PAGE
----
Making cross border e-commerce work for consumers?

06 October 2017

In this blog, our Advocacy manager Anna Glayzer reports back from last week's WTO Public Forum in Geneva and explains why e-commerce looks set to be the next battleground for global trade.

There’s no doubt that the past twenty years represent little less than a revolution in the way many of us consume. The statistics are mind boggling - in 1995, only around 1% of us had access to the internet, but by 2016 half of the world had access to the internet and an estimated 1.61 billion people worldwide purchased goods online.  In 1997 Amazon had 1.5million customers worldwide. In 2015 it had 304 million. Over half of online consumers worldwide make purchases across country borders.

Last week Consumers International hosted a working session on cross border e-Commerce at the World Trade Organisation (WTO) Public Forum in Geneva, Switzerland. We used the session to explore e-commerce from some different perspectives; and to ask what ‘good’ might look like in terms of cross border e-commerce for consumers, citizens, businesses and nations.

E-commerce was a hot topic at this year’s forum. Debates around e-commerce and trade intensified sharply in July 2016 when seven different proposals were made for WTO to begin new work on e-commerce.  There are now almost a dozen proposals on the table, with some WTO members pushing for the negotiation of new global trade laws on digital commerce, and some members firmly against.

From the perspective of consumers, the term ‘e-commerce’ means little. The ability to buy and trade goods and services via a connected device is, for many, just an extension of conventional shopping. For younger consumers who have grown up with the internet, the distinction between online and offline shopping is less clear. And yet, e-commerce throws up challenges for consumers, which are amplified when shopping across borders. For consumers who have internet access but choose not to shop online, a major reason given is lack of trust. Concerns include payment fraud; scams, lack of data security and privacy; lack of clear, reliable information and insufficient systems of redress. Trust can also be undermined by poor or unreliable weak infrastructure when it comes to delivery of goods purchased online.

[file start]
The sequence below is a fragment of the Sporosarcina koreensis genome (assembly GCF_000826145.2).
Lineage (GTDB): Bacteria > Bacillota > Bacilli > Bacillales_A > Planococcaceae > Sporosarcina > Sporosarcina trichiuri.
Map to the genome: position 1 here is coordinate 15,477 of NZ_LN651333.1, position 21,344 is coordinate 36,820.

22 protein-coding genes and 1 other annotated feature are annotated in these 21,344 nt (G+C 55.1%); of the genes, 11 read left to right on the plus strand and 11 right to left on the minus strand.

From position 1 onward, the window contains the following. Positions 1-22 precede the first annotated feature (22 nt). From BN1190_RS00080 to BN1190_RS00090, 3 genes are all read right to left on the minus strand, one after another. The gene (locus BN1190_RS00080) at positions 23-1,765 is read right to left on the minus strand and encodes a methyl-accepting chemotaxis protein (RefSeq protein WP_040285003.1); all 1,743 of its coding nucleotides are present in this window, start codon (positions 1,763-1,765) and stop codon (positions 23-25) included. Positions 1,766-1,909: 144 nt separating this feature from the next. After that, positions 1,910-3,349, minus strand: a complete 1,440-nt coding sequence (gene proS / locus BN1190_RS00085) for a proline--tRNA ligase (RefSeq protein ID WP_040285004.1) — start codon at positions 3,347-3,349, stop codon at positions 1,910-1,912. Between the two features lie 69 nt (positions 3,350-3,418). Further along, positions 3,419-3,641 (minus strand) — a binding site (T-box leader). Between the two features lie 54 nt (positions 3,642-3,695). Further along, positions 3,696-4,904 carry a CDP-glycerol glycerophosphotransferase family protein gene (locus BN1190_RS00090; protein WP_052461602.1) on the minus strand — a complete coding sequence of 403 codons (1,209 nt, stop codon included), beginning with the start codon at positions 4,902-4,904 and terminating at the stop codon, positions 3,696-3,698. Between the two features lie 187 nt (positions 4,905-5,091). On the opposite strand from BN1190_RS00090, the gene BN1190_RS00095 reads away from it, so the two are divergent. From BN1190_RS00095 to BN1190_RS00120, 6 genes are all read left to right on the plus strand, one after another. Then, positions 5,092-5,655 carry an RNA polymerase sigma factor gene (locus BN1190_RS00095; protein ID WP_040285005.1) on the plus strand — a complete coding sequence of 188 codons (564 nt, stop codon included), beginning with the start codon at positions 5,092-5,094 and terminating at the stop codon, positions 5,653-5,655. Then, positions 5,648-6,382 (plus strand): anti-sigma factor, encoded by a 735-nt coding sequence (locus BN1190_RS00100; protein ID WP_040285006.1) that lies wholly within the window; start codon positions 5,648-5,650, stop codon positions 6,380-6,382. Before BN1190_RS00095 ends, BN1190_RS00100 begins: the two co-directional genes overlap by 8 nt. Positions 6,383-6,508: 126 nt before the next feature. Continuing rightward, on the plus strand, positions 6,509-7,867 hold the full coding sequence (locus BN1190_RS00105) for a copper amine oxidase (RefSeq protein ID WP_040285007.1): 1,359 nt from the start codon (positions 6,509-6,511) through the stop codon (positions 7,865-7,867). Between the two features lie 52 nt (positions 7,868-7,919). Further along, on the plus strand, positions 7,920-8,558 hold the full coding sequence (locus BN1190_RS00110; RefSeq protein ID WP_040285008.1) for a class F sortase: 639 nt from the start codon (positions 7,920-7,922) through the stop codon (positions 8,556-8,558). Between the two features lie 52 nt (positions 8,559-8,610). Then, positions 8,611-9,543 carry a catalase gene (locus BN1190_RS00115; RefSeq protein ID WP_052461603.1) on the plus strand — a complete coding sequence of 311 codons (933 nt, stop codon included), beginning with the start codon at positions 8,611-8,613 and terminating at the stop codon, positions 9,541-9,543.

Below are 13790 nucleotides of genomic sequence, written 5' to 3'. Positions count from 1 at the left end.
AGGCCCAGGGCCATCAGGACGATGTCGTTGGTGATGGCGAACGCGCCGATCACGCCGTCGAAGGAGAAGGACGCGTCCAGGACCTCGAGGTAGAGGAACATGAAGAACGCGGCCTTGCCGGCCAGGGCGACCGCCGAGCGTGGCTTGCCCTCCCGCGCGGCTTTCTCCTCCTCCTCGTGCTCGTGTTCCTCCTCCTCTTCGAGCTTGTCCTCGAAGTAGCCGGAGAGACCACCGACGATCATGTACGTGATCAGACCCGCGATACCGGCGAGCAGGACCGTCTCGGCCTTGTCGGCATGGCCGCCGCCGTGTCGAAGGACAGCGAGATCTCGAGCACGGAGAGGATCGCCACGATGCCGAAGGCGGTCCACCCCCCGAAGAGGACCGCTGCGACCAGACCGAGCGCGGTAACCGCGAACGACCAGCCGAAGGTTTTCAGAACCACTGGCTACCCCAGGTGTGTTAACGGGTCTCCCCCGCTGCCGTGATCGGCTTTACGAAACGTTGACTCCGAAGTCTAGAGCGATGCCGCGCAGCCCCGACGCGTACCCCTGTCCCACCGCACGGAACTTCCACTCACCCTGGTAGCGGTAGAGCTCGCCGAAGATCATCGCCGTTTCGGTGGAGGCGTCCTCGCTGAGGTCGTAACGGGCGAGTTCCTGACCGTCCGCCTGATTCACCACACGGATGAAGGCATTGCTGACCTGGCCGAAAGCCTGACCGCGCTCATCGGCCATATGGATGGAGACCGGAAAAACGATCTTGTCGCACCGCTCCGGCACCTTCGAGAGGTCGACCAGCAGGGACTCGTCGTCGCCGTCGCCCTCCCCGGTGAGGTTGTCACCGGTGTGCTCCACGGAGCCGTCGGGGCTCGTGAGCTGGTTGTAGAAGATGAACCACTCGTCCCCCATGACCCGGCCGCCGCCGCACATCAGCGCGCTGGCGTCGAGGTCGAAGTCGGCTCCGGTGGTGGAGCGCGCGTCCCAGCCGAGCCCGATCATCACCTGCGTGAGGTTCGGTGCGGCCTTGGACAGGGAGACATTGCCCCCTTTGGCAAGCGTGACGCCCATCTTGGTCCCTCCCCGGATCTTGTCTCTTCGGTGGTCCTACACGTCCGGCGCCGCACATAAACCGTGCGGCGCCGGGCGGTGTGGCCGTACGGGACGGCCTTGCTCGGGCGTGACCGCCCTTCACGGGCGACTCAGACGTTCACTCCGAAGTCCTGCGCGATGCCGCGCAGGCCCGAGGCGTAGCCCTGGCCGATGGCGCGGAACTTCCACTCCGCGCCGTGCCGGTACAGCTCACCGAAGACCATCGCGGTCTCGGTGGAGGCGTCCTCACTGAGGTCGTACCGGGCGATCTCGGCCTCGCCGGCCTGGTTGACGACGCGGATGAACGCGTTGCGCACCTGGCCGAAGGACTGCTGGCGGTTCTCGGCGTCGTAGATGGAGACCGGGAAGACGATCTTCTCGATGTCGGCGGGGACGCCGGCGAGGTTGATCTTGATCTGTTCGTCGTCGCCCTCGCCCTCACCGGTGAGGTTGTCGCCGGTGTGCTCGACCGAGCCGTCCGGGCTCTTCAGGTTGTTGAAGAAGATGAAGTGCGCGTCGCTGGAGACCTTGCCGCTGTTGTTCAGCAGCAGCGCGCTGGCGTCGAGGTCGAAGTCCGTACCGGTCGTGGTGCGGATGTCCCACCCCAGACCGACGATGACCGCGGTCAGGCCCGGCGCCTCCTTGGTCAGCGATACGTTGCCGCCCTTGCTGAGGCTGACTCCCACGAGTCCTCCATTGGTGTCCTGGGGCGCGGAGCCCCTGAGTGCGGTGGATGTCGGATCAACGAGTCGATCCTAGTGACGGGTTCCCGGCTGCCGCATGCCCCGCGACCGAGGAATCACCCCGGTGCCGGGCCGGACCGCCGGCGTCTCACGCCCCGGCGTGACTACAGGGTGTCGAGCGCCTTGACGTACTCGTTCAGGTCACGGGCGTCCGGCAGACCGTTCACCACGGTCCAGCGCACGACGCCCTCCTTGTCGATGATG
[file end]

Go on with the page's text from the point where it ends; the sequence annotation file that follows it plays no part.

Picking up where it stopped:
To give more insight into these challenges, panellist Linn Selle, policy officer for legal affairs and trade at vzbv presented new research carried out with BEUC which gave some indication of what good would look like from a consumer protection point of view: “Information and support should be enabled at both ends of the consumer’s journey.” She also underlined the need for strong international co-operation: “We need effective systems of market surveillance at a global level.”

Hanne Melin, director of global public policy at eBay agreed that trust was fundamental for consumers. She told the session: “Consumers risk aversion can be a cost to business. The role of global platforms like eBay is to ensure a safe and reliable service.”  Melin also talked about the potential for e-commerce to aid development in lower income countries: “The platform mechanism connects privileged consumers to less privileged producers.”

The role of e-commerce in development is fundamental to the work of UNCTAD. Head of the Competition and Consumer Policies branch at UNCTAD, Teresa Moreira, told attendees that consumption represents 60% of the world's GDP. She agreed that lack of trust prevents consumers from shopping online and emphasised the need to prioritise online consumer protection for all UN member states, especially developing and transition economies, but added: “Consumer protection challenges cannot be exclusively addressed by governments. Co-ordination and international co-operation are crucial. Strong engagement with business and civil society is also needed.